We've been publishing some nifty images of lattices on our web site without ever explaining what they are and how they help you compose great music. Well it's about time we provided some explanation. Essentially, **the lattice is to harmony** as **most music notations are to pitch**. Many music notations provide a clear visual indication of a note's relative frequency or pitch. Both staff notation and piano-roll notation are common examples of notations that readily portray the pitch of the played notes. In both cases, notes that are physically located higher on the page or screen have higher musical pitches. What most notations don't readily show are the harmonic relationships between notes in a scale or tuning.

Let's arrange the pitches of the 12-tone scale in ascending order starting with A. This is the way almost all of us think of the notes and how we're taught to think of them. This linear way of perceiving notes makes the relationship between pitch very clear. As one traverses this list from left to right, going up the scale, pitch increases.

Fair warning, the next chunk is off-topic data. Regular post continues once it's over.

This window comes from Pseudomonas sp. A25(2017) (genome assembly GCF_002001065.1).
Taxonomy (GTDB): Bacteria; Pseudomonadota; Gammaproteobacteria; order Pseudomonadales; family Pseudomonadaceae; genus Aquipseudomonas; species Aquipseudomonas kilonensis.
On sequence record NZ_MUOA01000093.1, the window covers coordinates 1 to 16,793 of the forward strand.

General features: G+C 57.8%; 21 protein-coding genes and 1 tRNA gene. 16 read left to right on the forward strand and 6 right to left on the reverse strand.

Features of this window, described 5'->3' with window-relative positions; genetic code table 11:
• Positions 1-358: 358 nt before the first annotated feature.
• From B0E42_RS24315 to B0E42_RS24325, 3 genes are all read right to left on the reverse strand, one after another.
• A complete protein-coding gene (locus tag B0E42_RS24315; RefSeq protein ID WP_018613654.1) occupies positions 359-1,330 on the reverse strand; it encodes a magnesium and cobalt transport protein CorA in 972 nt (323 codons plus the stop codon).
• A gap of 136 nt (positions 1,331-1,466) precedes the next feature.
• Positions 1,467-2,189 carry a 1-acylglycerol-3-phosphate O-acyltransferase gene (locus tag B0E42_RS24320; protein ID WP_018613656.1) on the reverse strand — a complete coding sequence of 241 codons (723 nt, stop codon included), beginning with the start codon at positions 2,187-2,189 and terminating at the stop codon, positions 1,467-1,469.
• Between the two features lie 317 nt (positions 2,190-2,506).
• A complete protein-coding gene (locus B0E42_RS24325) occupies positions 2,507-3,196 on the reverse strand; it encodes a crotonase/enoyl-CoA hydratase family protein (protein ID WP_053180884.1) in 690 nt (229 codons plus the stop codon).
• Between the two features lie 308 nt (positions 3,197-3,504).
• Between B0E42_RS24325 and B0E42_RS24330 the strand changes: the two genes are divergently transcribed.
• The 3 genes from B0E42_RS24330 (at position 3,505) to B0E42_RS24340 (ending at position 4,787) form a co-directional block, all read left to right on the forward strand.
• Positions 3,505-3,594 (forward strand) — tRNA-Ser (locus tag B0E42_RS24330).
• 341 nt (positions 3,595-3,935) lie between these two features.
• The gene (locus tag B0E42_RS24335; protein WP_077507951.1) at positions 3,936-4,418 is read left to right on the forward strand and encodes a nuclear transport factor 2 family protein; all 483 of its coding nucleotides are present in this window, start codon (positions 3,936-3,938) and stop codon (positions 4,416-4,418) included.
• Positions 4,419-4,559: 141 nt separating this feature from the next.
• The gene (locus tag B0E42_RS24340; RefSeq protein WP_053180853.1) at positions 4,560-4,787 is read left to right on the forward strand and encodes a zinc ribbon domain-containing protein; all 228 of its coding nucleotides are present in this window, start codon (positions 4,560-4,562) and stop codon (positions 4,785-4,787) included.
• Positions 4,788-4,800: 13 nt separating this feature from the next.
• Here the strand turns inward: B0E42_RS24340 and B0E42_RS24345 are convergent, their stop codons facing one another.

Traditionally, musicians are trained to think of the notes in a musical scale or tuning as being linear in nature. One either travels up or down the notes of the scale.

The primary difficulty for most musicians, at least those that are not advanced composers or instrumentalists, is that the harmonic relationships between notes in the scale are not obvious from either the name or spatial relationship. One must learn and memorize that E is the perfect-5th above A and that F is the perfect-5th above Bb. We can address this problem by re-arranging the notes in the 12-tone scale according to a chain-of-5ths (related to the concept which musicians commonly know as the "circle-of-5ths"). Now our new musical scale is no longer arranged in ascending order of pitch.

Now that we've re-arranged the 12-tone scale in order of the chain-of-5ths, the novice musician knows exactly where to find the perfect-5th for any tonic on the lattice.